Processor 20, in the illustrative embodiment, embodies the complete architecture of an IBM PC/XT computer on a single chip. Processor 20 includes a CGA LCD interface through which it communicates with LCD 24, and a matrix interface through which it communicates with touch overlay 26 in a manner similar to a conventional alpha-numeric keyboard. Processor 20 communicates with modem controller 36 through a serial interface, and further communicates with power control logic 18 through a number of signals which supply power to the processor and further alert the processor of low power in the battery. A processor suitable for use in the present invention as processor 20 is commercially available from Vadem, Inc., San Jose, Calif.; Model No. VG230.
Controller 16 does not contain a disk drive but instead includes a Personal Computer Memory Card International Association (PCMCIA) option port 31 for receiving an optional card 28. Card 28 is designed to interface with port 31 according to the PCMCIA standard. In the illustrative embodiment card 28 is a memory card containing a plurality of addressable, executable files. Processor 20 interfaces with Port 31 through a number of buffers upon insertion into port 31. Processor 20 controls power to the card.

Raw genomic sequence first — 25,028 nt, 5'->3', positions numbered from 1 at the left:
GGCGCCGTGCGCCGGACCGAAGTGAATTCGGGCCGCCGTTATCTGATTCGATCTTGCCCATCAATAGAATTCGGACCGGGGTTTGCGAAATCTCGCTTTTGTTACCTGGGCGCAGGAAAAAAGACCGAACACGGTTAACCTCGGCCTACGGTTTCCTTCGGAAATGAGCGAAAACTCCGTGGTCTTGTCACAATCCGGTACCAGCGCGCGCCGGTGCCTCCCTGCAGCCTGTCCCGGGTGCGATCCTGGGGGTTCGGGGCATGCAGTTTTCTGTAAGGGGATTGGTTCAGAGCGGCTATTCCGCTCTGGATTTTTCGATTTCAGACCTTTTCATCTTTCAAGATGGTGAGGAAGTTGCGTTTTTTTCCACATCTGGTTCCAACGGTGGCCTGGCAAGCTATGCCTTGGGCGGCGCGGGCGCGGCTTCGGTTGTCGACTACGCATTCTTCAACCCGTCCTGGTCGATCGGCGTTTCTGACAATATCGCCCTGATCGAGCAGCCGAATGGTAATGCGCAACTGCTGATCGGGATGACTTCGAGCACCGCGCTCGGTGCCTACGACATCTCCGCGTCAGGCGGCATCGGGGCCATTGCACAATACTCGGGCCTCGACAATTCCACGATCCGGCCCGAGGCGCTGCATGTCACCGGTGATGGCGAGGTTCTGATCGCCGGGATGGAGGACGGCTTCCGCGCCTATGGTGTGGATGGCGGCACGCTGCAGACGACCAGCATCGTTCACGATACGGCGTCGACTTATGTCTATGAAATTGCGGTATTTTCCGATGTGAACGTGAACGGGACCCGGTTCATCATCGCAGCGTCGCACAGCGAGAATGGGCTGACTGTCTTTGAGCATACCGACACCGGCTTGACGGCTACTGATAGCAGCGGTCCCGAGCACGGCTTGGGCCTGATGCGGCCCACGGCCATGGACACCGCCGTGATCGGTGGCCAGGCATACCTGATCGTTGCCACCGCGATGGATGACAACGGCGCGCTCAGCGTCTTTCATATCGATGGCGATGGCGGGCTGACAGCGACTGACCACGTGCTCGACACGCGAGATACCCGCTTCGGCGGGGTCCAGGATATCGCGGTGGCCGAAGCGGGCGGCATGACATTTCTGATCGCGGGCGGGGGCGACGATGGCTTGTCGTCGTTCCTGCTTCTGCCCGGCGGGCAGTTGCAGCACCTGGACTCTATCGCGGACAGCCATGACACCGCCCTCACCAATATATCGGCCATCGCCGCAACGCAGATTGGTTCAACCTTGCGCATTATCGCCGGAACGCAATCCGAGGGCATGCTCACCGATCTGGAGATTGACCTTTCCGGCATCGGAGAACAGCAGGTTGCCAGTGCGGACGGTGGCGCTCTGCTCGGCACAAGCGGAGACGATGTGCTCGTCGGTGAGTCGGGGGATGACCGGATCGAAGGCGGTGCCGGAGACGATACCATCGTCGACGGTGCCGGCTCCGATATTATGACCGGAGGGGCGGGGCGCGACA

FIG. 2 illustrates the front exterior of personal communicator 10. A housing 56 encases the elements of personal communicator 10. The front of housing 56 contains apertures in the upper and lower portions thereof for access to speaker 52 and microphone 54, respectfully. User interface 35 extends through the housing 56 so that touch overlay 26 is exposed and accessible to the user. A retractable antenna 58 protrudes from the upper portion of the housing to facilitate reception of radio frequency signals. Not shown in FIG. 2 are pushbuttons 32, a slot for reception of PCMCIA Card 28 external connector 40, and a cavity in the rear of housing 56 into which main battery 34 is insertable. As described above, personal communicator 10 integrates the architecture of a complete personal computer with a modem and an RF transceiver into a portable, lightweight package which fits in the user's hand or pocket.